For Saudi Arabia, Action Must Follow Words

Saudi woman Getty Images/Jordan Pix

Dan Glickman Former U.S. Secretary of Agriculture
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I recently stood alongside 3,000 global business leaders, financiers and academics, at a spot of desert just outside Riyadh, to hear a speech from Mohammad bin Salman, known in the west as MBS, the Crown Prince of Saudi Arabia. I was there in my capacity as Former United States Secretary of State for Agriculture and Head of the Motion Picture Association of America. I had heard that MBS was going to spell out his vision for new cities, for an eco-tourism destination the size of Belgium where agri-tech would play a key role, for a technology and entertainment-driven future where a new theme park complex would be just one of 300 attractions. The scale was most impressive. There was a scepticism among those gathered. What would we hear?

That MBS had managed to bring some of the world’s most powerful people to this spot in the desert speaks volumes about the levels of interest he and his Vision 2030 plan are generating on the global stage. All this ambition, these vast projects, would be fuelled by the proceeds of privatisation and the liberalisation of the economy and the workforce, he explained. Then he went further: “We are returning to what we were before,” he said, “a country of moderate Islam that is open to all religions of the world. We will not spend the next 30 years of our lives living with destructive ideas. We will destroy them today.”

As a signal of future intent this was significant; MBS is clearly laying out his desire for Saudi Arabia to be seen as a moderate and responsible player in the region. I am no expert on the internal power plays between the Saudis but clearly MBS was asserting his authority over the clerics and claiming an end to Saudi’s funding of Wahhabi Islam which has been so destructive to the US, Israel, and other allies. The speech was carefully calibrated to appeal to the audience and while his motivations are quixotic, his actions domestically divisive, the objective of the speech was realised. Assuming appropriate follow through, the international community can begin to believe that this is a guy they can do business with. We can hope that these changes represent a more fundamental and even transformational perspective on the part of Saudi leadership.

In my talks with progressive Saudi leaders, I was impressed by the economic opportunities presented by the Royal Families’ public commitment to modernization and the three projects they are pursuing (Qiddiya – an entertainment, cultural and sports city; Neom — a $500 million mega-city next to Jordan and Egypt; and Red Sea, a luxury tourism destination, and what it can mean to the future of the region. Obviously, there will be political challenges in an historically conservative society, but if the Crown Prince’s perspectives are implemented they should be helpful in promoting democracy and stability and work collaboratively to reduce international terrorism in the region, a place where Saudi influence is so important in promoting peace and stability, and lead to a further strengthening of bilateral relations with the United States.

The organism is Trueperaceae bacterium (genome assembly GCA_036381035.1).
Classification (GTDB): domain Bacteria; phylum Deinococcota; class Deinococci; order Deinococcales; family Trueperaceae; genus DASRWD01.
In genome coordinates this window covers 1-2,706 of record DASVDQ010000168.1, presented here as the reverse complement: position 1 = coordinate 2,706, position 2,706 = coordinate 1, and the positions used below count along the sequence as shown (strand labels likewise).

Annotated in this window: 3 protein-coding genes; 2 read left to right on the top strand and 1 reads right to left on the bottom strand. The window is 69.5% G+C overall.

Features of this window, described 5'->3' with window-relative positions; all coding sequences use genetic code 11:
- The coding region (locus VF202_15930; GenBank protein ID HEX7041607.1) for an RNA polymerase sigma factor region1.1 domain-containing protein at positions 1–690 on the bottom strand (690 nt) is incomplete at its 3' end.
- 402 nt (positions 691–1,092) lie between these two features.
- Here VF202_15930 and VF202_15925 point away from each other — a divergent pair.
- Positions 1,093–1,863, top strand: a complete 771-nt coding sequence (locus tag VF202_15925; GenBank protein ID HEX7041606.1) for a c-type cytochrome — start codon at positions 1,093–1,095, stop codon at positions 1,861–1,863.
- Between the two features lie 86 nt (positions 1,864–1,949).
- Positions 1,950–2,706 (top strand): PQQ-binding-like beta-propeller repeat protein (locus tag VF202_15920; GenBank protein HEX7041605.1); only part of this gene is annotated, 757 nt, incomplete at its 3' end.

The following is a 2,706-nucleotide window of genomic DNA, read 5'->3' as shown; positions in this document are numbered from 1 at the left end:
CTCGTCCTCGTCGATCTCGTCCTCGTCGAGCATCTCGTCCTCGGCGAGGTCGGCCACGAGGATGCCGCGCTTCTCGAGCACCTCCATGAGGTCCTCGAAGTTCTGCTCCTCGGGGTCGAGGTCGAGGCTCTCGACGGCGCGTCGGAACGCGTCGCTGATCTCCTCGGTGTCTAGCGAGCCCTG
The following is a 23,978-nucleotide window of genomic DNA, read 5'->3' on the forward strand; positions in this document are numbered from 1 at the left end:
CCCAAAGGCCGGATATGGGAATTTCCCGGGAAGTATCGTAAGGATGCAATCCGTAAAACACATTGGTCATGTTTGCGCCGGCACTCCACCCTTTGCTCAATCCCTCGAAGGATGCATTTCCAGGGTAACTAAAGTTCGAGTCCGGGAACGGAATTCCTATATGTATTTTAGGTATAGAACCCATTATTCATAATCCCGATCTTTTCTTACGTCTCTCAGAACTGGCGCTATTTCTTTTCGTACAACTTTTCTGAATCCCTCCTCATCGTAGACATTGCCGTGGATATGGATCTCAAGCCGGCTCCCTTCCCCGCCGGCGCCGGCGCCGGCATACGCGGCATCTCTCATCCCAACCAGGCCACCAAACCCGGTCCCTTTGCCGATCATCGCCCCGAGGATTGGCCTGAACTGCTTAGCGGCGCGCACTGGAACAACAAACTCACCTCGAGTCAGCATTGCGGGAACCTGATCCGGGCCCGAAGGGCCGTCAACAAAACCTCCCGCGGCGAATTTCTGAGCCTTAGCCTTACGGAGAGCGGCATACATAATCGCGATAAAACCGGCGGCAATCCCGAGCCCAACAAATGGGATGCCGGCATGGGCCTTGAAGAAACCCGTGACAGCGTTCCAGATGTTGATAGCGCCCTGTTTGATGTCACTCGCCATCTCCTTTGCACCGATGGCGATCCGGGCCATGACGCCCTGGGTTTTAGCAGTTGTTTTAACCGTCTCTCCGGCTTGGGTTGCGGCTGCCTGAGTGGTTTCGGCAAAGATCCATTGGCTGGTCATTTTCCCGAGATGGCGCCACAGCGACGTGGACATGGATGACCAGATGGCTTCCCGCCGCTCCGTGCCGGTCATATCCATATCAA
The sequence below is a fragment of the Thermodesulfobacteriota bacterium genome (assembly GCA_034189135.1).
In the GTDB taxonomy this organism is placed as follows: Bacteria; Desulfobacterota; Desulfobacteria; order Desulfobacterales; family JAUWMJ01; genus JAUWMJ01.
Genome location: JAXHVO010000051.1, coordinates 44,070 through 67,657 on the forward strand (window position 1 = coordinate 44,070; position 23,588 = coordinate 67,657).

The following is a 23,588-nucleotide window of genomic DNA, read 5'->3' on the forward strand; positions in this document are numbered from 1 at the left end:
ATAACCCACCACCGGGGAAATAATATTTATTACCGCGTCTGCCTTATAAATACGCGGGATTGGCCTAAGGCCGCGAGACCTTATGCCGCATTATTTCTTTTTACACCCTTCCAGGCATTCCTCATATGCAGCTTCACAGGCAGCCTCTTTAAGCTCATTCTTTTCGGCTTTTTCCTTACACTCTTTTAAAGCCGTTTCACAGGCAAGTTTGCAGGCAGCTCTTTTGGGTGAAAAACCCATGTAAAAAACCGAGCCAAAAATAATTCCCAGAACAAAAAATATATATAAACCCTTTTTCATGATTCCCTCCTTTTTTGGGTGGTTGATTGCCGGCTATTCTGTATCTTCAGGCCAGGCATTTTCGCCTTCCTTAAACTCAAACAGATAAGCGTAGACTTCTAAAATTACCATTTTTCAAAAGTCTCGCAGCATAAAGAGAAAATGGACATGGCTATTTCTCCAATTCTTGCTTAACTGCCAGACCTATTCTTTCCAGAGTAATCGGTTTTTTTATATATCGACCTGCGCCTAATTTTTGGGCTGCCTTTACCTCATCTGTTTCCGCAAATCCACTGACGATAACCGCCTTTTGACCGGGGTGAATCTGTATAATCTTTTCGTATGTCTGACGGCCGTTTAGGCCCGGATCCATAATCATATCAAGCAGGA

Wherever you stand on Saudi Arabia, the reforms taking place now under the umbrella of the Vision 2030 transformation plan are set to transform not just the country but the region at a pace few imagined possible. Saudi’s neighbors and the world look on, wondering what to make of the changes, at turns excited at the possibilities and made uneasy by the implications. I applaud Saudi efforts to create a much more positive involvement for women and young people and to secure the long-term future of the country. I do think that MBS’s vision for the future, as laid out in Riyadh, is a real breath of fresh air for the region, with appropriate follow-up, especially for younger Saudis (I was told Saudi Arabia has the highest penetration of smart phones in the world, and so they have to be especially concerned about the future of their under-30 generation), as well as the changing role of women in Saudi society.

But my concern — and hope — is that all of this leads to a more progressive and peaceful Saudi force in the region and greater democracy internally. Clearly the Saudis have at best a mixed historical record in that regard. While the Crown Prince’s words are very encouraging, I know that in the US and elsewhere people will be watching closely how well he and his team follow through on this promise. There is a need to evidence these promises, and to do so in the right way. The recent moves to curb corruption could be promising. I am not a scholar of the region and Saudi culture and politics, so you never know for sure what is going on behind the scenes. But if this move does reflect a more modern and accountable sense of internal Saudi governance, that would indeed be a very positive development. Actions always speak louder than words, and the world is judging Saudi Arabia on its actions.

Dan Glickman was the U.S. Secretary of Agriculture from 1995 until 2001. He also served as the CEO of the Motion Picture Association of America (MPAA) from 2004 to 2010.

The views and opinions expressed in this commentary are those of the author and do not reflect the official position of The Daily Caller.